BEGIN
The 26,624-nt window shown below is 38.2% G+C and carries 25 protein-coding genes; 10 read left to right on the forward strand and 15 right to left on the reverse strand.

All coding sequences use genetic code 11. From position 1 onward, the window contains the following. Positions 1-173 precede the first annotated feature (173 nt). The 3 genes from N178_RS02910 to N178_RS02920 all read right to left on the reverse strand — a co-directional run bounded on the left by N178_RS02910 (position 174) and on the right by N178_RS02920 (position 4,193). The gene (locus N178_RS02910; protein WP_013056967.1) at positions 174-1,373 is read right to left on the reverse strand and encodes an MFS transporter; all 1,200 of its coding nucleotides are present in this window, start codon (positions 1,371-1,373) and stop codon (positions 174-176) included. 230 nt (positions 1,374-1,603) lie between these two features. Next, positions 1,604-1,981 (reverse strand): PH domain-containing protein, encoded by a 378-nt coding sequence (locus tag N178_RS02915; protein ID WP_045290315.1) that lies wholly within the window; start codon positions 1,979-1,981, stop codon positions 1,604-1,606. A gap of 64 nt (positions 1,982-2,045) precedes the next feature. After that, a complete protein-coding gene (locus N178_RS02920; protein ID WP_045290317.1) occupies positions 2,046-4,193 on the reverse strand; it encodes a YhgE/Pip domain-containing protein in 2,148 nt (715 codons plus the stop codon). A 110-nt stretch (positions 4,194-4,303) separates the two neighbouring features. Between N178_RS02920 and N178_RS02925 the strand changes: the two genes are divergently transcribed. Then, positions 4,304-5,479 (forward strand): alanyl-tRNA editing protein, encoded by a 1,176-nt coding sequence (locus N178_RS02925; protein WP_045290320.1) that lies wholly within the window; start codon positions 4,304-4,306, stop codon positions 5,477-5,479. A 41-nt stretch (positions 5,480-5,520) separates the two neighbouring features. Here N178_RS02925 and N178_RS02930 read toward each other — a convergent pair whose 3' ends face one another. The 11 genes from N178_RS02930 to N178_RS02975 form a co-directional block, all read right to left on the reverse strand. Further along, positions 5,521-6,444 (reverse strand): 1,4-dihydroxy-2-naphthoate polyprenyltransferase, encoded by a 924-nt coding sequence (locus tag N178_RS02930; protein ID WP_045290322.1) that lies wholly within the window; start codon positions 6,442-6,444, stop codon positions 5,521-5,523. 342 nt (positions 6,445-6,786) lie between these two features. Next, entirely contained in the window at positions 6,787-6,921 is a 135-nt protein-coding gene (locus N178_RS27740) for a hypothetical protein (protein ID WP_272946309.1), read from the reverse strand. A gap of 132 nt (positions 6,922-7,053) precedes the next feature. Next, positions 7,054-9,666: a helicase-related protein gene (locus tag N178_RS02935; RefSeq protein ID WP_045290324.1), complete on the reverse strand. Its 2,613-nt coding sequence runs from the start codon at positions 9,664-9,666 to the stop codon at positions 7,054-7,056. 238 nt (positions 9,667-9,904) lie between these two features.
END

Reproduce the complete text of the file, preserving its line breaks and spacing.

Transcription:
The 26,624-nt window shown below is 38.2% G+C and carries 25 protein-coding genes; 10 read left to right on the forward strand and 15 right to left on the reverse strand.

All coding sequences use genetic code 11. From position 1 onward, the window contains the following. Positions 1-173 precede the first annotated feature (173 nt). The 3 genes from N178_RS02910 to N178_RS02920 all read right to left on the reverse strand — a co-directional run bounded on the left by N178_RS02910 (position 174) and on the right by N178_RS02920 (position 4,193). The gene (locus N178_RS02910; protein WP_013056967.1) at positions 174-1,373 is read right to left on the reverse strand and encodes an MFS transporter; all 1,200 of its coding nucleotides are present in this window, start codon (positions 1,371-1,373) and stop codon (positions 174-176) included. 230 nt (positions 1,374-1,603) lie between these two features. Next, positions 1,604-1,981 (reverse strand): PH domain-containing protein, encoded by a 378-nt coding sequence (locus tag N178_RS02915; protein ID WP_045290315.1) that lies wholly within the window; start codon positions 1,979-1,981, stop codon positions 1,604-1,606. A gap of 64 nt (positions 1,982-2,045) precedes the next feature. After that, a complete protein-coding gene (locus N178_RS02920; protein ID WP_045290317.1) occupies positions 2,046-4,193 on the reverse strand; it encodes a YhgE/Pip domain-containing protein in 2,148 nt (715 codons plus the stop codon). A 110-nt stretch (positions 4,194-4,303) separates the two neighbouring features. Between N178_RS02920 and N178_RS02925 the strand changes: the two genes are divergently transcribed. Then, positions 4,304-5,479 (forward strand): alanyl-tRNA editing protein, encoded by a 1,176-nt coding sequence (locus N178_RS02925; protein WP_045290320.1) that lies wholly within the window; start codon positions 4,304-4,306, stop codon positions 5,477-5,479. A 41-nt stretch (positions 5,480-5,520) separates the two neighbouring features. Here N178_RS02925 and N178_RS02930 read toward each other — a convergent pair whose 3' ends face one another. The 11 genes from N178_RS02930 to N178_RS02975 form a co-directional block, all read right to left on the reverse strand. Further along, positions 5,521-6,444 (reverse strand): 1,4-dihydroxy-2-naphthoate polyprenyltransferase, encoded by a 924-nt coding sequence (locus tag N178_RS02930; protein ID WP_045290322.1) that lies wholly within the window; start codon positions 6,442-6,444, stop codon positions 5,521-5,523. 342 nt (positions 6,445-6,786) lie between these two features. Next, entirely contained in the window at positions 6,787-6,921 is a 135-nt protein-coding gene (locus N178_RS27740) for a hypothetical protein (protein ID WP_272946309.1), read from the reverse strand. A gap of 132 nt (positions 6,922-7,053) precedes the next feature. Next, positions 7,054-9,666: a helicase-related protein gene (locus tag N178_RS02935; RefSeq protein ID WP_045290324.1), complete on the reverse strand. Its 2,613-nt coding sequence runs from the start codon at positions 9,664-9,666 to the stop codon at positions 7,054-7,056. 238 nt (positions 9,667-9,904) lie between these two features.